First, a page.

District of Columbia Public Schools (DCPS) and the Washington Teachers Union (WTU) reached a tentative agreement last month, which has been months in the making and was a result of constant sniping between DCPS, WTU, and Washington, D.C. Mayor Muriel Bowser.
WUSA reported that the teachers’ union members must vote to ratify the agreement, which vote will take place this month. D.C. teachers’ last contract with DCPS expired in 2019.
The agreement will affect over 5,000 DCPS teachers and consists of a 12% salary increase in the next four years and a 4% retention bonus. This contract will last through 2024, which means that DCPS and WTU will negotiate their next deal in 2023.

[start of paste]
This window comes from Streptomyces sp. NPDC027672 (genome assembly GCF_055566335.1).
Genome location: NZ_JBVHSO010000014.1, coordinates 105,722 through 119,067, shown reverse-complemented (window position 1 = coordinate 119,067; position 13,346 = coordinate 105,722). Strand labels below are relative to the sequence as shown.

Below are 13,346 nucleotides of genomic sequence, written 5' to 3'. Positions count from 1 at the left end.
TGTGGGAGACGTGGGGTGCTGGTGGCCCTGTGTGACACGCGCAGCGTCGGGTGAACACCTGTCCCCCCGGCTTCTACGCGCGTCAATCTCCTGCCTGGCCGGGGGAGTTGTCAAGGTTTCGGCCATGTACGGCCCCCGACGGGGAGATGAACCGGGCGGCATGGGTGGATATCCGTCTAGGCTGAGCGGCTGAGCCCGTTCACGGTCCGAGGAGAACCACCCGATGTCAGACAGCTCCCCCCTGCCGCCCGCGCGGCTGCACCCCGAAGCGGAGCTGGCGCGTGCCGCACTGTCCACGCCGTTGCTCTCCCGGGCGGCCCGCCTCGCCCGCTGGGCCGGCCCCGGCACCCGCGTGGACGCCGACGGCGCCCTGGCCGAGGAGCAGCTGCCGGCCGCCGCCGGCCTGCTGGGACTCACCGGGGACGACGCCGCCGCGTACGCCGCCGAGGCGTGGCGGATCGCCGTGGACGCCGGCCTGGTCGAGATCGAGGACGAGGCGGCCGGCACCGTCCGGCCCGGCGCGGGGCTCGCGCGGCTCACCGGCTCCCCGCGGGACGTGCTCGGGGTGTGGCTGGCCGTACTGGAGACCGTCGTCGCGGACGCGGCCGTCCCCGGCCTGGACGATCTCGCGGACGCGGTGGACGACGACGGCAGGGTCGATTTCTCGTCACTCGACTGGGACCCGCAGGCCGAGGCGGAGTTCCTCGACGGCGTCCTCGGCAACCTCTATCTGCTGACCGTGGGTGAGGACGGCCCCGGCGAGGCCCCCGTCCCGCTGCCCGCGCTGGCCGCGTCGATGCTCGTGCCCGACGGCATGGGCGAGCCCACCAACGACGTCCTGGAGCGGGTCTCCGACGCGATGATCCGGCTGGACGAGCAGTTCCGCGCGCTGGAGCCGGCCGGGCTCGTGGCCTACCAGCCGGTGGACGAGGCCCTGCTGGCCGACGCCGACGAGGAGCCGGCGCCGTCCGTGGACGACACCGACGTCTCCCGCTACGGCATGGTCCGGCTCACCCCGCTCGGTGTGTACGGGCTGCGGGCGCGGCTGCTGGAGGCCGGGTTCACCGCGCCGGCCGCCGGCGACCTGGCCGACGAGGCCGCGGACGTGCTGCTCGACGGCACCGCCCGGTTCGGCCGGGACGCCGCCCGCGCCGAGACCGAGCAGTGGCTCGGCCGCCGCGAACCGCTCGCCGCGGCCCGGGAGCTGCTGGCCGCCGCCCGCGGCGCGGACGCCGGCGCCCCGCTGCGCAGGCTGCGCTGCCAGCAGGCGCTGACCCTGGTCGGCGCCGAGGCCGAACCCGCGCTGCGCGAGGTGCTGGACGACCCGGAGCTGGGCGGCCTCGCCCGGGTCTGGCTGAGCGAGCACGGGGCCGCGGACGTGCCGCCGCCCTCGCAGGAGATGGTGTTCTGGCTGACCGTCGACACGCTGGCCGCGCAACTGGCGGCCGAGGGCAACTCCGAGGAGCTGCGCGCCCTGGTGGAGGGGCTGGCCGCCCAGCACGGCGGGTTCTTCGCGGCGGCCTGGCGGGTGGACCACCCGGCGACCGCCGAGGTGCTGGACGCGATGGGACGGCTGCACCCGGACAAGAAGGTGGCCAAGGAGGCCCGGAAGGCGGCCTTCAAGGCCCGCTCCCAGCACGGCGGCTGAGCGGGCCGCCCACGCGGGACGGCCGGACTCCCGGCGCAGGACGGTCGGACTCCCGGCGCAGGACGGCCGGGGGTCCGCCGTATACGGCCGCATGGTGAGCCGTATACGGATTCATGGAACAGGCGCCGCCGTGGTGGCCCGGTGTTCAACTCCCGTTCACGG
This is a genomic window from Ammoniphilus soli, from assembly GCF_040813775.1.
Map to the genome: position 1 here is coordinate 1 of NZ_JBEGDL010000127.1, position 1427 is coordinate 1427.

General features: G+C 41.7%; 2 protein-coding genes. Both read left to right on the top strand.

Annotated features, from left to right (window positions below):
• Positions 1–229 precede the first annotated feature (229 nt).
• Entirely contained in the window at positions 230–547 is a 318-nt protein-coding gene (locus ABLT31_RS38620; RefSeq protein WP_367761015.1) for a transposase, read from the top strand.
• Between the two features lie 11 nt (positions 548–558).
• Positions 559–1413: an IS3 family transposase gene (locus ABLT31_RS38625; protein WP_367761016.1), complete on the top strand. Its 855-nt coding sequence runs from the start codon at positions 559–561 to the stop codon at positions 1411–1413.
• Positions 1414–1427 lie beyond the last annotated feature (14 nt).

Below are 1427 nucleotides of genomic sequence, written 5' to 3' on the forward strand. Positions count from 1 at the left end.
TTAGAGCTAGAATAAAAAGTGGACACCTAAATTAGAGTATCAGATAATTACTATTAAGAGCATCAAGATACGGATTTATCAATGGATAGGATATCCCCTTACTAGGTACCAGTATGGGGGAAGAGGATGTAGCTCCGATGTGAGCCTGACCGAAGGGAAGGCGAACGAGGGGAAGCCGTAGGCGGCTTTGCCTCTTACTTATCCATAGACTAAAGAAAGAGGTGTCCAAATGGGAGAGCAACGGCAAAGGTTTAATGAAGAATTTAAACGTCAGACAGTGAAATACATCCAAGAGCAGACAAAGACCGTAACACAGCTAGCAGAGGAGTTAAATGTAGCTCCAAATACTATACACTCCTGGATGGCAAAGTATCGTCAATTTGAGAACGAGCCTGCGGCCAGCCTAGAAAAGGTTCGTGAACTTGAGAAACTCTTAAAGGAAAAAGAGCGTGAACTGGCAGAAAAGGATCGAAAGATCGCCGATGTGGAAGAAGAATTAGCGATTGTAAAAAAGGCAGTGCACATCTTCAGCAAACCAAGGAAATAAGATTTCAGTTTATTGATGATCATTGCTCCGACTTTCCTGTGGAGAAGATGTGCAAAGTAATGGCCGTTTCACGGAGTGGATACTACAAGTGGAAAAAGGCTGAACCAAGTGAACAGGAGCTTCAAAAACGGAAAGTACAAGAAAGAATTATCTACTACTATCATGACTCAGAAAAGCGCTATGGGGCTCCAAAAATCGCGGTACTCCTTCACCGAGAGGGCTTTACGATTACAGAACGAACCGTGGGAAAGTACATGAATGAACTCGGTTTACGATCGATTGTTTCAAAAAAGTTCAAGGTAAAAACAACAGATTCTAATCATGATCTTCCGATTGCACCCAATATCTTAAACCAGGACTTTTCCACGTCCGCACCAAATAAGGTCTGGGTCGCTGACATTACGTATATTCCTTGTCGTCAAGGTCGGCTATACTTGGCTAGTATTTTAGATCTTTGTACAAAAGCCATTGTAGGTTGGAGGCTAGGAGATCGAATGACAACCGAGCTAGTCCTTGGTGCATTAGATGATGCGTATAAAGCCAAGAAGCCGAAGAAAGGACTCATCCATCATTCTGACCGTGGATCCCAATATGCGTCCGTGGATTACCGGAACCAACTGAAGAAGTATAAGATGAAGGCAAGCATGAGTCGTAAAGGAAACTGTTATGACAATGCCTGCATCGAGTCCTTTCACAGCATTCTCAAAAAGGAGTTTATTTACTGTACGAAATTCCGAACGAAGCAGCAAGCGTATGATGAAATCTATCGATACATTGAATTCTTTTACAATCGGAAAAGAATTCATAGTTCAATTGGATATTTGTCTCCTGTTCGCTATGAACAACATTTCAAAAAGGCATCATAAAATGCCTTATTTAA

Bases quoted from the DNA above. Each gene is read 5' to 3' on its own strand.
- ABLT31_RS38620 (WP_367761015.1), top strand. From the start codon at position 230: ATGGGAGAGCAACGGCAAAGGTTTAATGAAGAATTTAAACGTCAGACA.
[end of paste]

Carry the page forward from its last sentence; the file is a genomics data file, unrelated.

Mayor Bowser said, after the agreement was reached, “Today, we are proud to reach an agreement that delivers robust back pay in recognition of the tireless efforts and sacrifice our teachers have made over the past three years.” She assumed that the contract will help DCPS “retain and attract the best talent for our schools.”
WTU President Jacqueline Pogue Lyons said that the contract could keep teachers in the district and potentially keep retention rates higher. “We know we can get great teachers, but we’re having challenges in the D.C. area, keeping them,” said Pogue Lyons.
Neither Bowser or Pogue Lyons admitted that DCPS’s test scores are terrible by any standard, and although the teachers’ union impasse is mostly over, the agreement does not solve the plethora of education issues facing DCPS students on a daily basis.